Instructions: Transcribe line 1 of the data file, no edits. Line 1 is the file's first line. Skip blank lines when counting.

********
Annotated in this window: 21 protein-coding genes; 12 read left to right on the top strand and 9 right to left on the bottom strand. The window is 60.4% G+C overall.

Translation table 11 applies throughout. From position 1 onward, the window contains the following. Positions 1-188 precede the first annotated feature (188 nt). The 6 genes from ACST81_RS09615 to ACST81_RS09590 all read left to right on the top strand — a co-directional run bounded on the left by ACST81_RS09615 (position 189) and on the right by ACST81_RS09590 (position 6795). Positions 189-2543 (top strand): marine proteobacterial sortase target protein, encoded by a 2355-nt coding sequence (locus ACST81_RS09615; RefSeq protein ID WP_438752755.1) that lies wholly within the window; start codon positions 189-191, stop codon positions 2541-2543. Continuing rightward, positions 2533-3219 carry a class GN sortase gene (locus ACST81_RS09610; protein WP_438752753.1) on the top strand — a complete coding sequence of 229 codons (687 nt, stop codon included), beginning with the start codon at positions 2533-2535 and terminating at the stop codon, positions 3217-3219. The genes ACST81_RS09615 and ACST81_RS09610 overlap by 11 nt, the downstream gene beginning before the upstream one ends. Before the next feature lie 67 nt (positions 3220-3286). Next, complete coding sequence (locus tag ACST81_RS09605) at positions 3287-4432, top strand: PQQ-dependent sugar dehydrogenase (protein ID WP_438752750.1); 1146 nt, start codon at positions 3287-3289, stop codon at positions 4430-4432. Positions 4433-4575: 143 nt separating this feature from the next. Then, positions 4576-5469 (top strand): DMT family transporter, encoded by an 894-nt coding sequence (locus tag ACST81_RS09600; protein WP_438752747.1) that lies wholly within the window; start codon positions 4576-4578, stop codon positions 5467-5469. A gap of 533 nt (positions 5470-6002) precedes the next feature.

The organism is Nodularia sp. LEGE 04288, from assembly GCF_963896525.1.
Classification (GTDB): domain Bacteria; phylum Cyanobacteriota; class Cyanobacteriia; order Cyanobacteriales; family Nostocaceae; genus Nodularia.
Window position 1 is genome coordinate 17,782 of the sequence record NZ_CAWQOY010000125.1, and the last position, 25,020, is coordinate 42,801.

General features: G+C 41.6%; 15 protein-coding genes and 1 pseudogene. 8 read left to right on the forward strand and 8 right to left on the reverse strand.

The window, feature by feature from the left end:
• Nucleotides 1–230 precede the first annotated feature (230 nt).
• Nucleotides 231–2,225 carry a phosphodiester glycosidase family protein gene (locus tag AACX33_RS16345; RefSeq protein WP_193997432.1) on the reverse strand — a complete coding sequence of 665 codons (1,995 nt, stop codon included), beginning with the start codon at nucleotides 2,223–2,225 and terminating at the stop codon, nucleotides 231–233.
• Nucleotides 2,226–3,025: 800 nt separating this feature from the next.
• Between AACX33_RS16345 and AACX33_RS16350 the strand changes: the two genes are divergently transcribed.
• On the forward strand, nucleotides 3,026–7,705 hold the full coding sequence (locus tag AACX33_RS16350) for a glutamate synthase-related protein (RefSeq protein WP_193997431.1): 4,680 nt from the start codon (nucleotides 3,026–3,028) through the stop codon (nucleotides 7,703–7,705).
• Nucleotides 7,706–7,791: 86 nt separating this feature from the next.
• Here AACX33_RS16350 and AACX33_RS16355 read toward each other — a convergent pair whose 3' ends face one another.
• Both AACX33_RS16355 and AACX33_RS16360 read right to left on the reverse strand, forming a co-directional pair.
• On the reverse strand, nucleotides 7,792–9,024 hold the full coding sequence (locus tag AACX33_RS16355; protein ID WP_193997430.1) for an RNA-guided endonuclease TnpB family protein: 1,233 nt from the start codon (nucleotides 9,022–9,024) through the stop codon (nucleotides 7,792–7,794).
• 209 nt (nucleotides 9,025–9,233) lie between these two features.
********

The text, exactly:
Annotated in this window: 21 protein-coding genes; 12 read left to right on the top strand and 9 right to left on the bottom strand. The window is 60.4% G+C overall.